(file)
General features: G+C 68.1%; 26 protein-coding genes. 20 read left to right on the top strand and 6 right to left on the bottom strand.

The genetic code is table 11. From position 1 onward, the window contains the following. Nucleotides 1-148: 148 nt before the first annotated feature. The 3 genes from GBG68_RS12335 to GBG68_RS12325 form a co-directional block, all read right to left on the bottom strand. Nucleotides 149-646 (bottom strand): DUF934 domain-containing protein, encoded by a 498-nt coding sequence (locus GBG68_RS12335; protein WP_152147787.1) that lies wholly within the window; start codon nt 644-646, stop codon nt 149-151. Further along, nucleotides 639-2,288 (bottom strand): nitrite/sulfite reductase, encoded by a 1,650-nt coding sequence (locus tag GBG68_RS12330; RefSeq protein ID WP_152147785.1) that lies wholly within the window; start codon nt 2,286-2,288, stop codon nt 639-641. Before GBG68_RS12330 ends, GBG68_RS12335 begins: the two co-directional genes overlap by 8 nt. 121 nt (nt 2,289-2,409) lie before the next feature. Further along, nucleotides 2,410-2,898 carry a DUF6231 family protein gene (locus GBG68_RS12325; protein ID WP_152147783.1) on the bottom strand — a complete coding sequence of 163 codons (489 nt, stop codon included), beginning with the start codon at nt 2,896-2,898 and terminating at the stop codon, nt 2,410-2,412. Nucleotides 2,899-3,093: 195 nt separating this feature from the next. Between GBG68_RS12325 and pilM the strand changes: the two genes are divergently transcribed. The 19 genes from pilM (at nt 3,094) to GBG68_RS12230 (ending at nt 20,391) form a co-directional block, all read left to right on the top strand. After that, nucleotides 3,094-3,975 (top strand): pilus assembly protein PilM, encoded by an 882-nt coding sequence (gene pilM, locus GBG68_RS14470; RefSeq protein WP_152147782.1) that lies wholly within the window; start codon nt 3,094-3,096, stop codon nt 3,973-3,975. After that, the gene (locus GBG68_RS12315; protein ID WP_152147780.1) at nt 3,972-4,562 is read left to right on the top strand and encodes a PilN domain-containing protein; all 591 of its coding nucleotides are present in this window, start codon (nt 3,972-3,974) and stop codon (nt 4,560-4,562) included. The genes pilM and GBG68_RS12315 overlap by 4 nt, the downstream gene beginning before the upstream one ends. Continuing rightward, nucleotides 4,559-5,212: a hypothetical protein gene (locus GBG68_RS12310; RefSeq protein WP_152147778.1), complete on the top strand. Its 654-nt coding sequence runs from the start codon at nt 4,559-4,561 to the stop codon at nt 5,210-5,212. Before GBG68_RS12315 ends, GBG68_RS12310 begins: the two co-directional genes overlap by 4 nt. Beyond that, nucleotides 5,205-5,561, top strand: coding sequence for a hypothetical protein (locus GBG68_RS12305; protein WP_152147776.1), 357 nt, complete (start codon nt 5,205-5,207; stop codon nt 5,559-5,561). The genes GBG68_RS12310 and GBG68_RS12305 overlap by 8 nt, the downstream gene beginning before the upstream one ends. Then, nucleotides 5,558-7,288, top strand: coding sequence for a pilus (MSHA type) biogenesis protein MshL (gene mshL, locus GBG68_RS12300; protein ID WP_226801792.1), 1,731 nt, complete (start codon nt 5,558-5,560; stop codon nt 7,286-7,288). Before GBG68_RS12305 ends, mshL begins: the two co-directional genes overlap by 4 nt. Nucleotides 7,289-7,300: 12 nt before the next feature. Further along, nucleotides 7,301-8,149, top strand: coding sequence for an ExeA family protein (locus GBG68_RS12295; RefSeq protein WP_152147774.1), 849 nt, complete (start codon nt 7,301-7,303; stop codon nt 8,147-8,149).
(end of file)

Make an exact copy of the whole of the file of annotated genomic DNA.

General features: G+C 68.1%; 26 protein-coding genes. 20 read left to right on the top strand and 6 right to left on the bottom strand.

The genetic code is table 11. From position 1 onward, the window contains the following. Nucleotides 1-148: 148 nt before the first annotated feature. The 3 genes from GBG68_RS12335 to GBG68_RS12325 form a co-directional block, all read right to left on the bottom strand. Nucleotides 149-646 (bottom strand): DUF934 domain-containing protein, encoded by a 498-nt coding sequence (locus GBG68_RS12335; protein WP_152147787.1) that lies wholly within the window; start codon nt 644-646, stop codon nt 149-151. Further along, nucleotides 639-2,288 (bottom strand): nitrite/sulfite reductase, encoded by a 1,650-nt coding sequence (locus tag GBG68_RS12330; RefSeq protein ID WP_152147785.1) that lies wholly within the window; start codon nt 2,286-2,288, stop codon nt 639-641. Before GBG68_RS12330 ends, GBG68_RS12335 begins: the two co-directional genes overlap by 8 nt. 121 nt (nt 2,289-2,409) lie before the next feature. Further along, nucleotides 2,410-2,898 carry a DUF6231 family protein gene (locus GBG68_RS12325; protein ID WP_152147783.1) on the bottom strand — a complete coding sequence of 163 codons (489 nt, stop codon included), beginning with the start codon at nt 2,896-2,898 and terminating at the stop codon, nt 2,410-2,412. Nucleotides 2,899-3,093: 195 nt separating this feature from the next. Between GBG68_RS12325 and pilM the strand changes: the two genes are divergently transcribed. The 19 genes from pilM (at nt 3,094) to GBG68_RS12230 (ending at nt 20,391) form a co-directional block, all read left to right on the top strand. After that, nucleotides 3,094-3,975 (top strand): pilus assembly protein PilM, encoded by an 882-nt coding sequence (gene pilM, locus GBG68_RS14470; RefSeq protein WP_152147782.1) that lies wholly within the window; start codon nt 3,094-3,096, stop codon nt 3,973-3,975. After that, the gene (locus GBG68_RS12315; protein ID WP_152147780.1) at nt 3,972-4,562 is read left to right on the top strand and encodes a PilN domain-containing protein; all 591 of its coding nucleotides are present in this window, start codon (nt 3,972-3,974) and stop codon (nt 4,560-4,562) included. The genes pilM and GBG68_RS12315 overlap by 4 nt, the downstream gene beginning before the upstream one ends. Continuing rightward, nucleotides 4,559-5,212: a hypothetical protein gene (locus GBG68_RS12310; RefSeq protein WP_152147778.1), complete on the top strand. Its 654-nt coding sequence runs from the start codon at nt 4,559-4,561 to the stop codon at nt 5,210-5,212. Before GBG68_RS12315 ends, GBG68_RS12310 begins: the two co-directional genes overlap by 4 nt. Beyond that, nucleotides 5,205-5,561, top strand: coding sequence for a hypothetical protein (locus GBG68_RS12305; protein WP_152147776.1), 357 nt, complete (start codon nt 5,205-5,207; stop codon nt 5,559-5,561). The genes GBG68_RS12310 and GBG68_RS12305 overlap by 8 nt, the downstream gene beginning before the upstream one ends. Then, nucleotides 5,558-7,288, top strand: coding sequence for a pilus (MSHA type) biogenesis protein MshL (gene mshL, locus GBG68_RS12300; protein ID WP_226801792.1), 1,731 nt, complete (start codon nt 5,558-5,560; stop codon nt 7,286-7,288). Before GBG68_RS12305 ends, mshL begins: the two co-directional genes overlap by 4 nt. Nucleotides 7,289-7,300: 12 nt before the next feature. Further along, nucleotides 7,301-8,149, top strand: coding sequence for an ExeA family protein (locus GBG68_RS12295; RefSeq protein WP_152147774.1), 849 nt, complete (start codon nt 7,301-7,303; stop codon nt 8,147-8,149).